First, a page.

When to Be Concerned About a Child’s Mole

Just as we should be concerned about our own new and changing moles, we need to be concerned about our child’s moles. Dr. Sarah Campbell, board-certified dermatologist with Forefront Dermatology notes, “Generally, moles on children are nothing to worry about, but, while rare, melanoma can occur in children. Luckily, if detected early skin cancer is highly treatable.”

According to Dr. Campbell, when dermatologists educate patients on examining their own and their children’s skin, they are taught to look for the ABCDE’s.

Melanoma lesions are often irregular, or not symmetrical, in shape. A non-cancerous mole is typically symmetrical in shape. If you were to draw a line through the middle of a mole, the two halves should roughly match.

Typically a non-cancerous mole will have smooth, even borders. Melanoma lesions usually have irregular boarders that are difficult to define.

A non-cancerous mole is commonly a single shade of brown or tan. If there is a presence of more than one color, or uneven distribution of color this can be a warning sign of melanoma. Melanoma can occur in a variety of colors including brown, black, red, blue, or purple. These spots can be flat or raised and can bleed easily. Non-melanoma skin cancer, also known as basal and squamous cell carcinoma, typically appear as small, pearly, or pale bumps or as dark red patches that can be raised, flat or scaly in texture.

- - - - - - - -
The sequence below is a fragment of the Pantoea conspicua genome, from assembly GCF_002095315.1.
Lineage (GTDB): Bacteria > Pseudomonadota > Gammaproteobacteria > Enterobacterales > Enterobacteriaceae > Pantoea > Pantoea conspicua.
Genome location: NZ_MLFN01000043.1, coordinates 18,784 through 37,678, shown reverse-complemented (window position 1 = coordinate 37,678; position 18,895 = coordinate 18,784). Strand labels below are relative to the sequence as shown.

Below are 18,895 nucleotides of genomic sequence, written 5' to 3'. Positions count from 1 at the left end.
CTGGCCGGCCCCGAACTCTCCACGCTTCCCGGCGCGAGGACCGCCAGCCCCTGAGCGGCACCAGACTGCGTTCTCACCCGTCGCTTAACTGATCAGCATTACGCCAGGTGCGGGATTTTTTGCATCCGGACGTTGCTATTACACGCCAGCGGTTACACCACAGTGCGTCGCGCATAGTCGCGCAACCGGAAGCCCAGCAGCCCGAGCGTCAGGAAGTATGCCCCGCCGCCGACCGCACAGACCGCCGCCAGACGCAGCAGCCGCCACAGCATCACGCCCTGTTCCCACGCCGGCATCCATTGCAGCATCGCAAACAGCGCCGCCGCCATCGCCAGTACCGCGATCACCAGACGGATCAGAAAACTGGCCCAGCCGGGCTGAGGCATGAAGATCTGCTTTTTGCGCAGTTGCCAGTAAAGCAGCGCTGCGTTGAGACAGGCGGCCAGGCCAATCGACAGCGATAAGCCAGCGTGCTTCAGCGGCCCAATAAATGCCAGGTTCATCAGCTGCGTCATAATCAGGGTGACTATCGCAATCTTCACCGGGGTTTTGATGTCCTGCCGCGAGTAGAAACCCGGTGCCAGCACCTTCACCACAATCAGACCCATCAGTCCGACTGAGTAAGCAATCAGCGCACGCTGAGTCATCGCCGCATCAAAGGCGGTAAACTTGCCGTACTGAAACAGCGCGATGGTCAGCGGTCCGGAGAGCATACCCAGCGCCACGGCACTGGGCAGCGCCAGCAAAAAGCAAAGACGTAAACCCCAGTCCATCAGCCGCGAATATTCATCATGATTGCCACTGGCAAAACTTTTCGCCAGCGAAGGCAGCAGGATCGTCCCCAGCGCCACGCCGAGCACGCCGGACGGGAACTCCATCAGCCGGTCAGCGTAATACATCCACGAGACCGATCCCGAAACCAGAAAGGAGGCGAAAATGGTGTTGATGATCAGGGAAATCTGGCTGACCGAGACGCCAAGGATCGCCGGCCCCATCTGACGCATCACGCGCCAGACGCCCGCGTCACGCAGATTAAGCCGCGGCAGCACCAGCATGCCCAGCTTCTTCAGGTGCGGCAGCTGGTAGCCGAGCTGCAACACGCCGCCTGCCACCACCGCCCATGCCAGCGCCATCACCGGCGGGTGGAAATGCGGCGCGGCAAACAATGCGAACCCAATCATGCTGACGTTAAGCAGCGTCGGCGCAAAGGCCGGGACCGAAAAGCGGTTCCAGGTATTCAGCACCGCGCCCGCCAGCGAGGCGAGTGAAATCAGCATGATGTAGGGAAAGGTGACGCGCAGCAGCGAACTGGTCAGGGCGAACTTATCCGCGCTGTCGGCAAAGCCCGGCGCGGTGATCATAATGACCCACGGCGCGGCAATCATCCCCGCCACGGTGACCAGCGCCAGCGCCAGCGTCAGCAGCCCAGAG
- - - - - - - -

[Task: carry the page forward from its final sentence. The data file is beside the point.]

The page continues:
Non-cancerous moles are typically smaller than malignant ones. If its diameter is greater than a pencil eraser, it may be a sign that it is growing or changing. Larger moles that have been stable for an extended period of time are not typically cause for concern; though continued observation is recommended.

The evolution of a mole is the most important factor to consider when performing a self-skin check. This is why monthly checks are so important. If you know what is normal, you will easily be able to tell if it has grown, or evolved, overtime.

It is also important to note that the number of moles your child has increases their risk of developing skin cancer. “It is normal for a child or teenage to get a new mole” added Dr. Campbell. “By the time they are an adult, it is common for them to have less than 20 moles. If your child already has over 50 moles, your child should be receiving annual skin cancer screenings from a dermatologist.” According to the American Academy of Dermatology, some children who have a significant amount of moles get melanoma early in life. An Australian study found that more than half of the 15 to 19-year-old patients with melanoma had at least 100 moles.

Checking not only your moles but also your child’s moles can create a lifelong habit for your child. This habit will teach your child the importance of recognizing the changes in moles and why it is important to seek out a doctor’s help if something doesn’t seem right.

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